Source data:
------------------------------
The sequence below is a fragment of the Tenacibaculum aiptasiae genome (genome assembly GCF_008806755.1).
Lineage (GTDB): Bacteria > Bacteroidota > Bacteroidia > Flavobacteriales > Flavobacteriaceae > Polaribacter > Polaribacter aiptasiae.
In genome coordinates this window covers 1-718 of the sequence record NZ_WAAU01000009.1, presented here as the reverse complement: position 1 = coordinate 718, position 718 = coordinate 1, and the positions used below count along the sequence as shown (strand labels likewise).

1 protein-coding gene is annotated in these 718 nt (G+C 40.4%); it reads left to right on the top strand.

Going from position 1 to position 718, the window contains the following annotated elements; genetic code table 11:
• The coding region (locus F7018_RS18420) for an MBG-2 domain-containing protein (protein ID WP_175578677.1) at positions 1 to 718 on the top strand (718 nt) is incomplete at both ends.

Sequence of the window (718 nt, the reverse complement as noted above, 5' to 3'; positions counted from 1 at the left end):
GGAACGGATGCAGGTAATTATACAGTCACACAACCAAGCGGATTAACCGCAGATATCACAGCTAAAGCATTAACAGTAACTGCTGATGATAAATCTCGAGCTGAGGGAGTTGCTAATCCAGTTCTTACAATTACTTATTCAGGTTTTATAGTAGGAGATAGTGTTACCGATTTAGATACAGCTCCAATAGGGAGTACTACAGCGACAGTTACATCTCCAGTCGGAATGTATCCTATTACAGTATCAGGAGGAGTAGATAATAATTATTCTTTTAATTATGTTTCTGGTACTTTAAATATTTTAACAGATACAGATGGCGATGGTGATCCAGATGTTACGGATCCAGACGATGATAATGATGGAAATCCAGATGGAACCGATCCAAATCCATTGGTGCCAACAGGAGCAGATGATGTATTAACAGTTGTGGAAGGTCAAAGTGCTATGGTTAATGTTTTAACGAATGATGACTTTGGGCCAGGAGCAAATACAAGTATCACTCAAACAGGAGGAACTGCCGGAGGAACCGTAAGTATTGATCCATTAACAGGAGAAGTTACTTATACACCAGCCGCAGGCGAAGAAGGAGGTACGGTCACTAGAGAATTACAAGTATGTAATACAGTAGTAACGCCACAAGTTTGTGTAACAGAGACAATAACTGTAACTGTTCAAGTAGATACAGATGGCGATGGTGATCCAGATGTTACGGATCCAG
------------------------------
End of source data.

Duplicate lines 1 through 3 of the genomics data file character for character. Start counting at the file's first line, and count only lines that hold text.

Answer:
The sequence below is a fragment of the Tenacibaculum aiptasiae genome (genome assembly GCF_008806755.1).
Lineage (GTDB): Bacteria > Bacteroidota > Bacteroidia > Flavobacteriales > Flavobacteriaceae > Polaribacter > Polaribacter aiptasiae.
In genome coordinates this window covers 1-718 of the sequence record NZ_WAAU01000009.1, presented here as the reverse complement: position 1 = coordinate 718, position 718 = coordinate 1, and the positions used below count along the sequence as shown (strand labels likewise).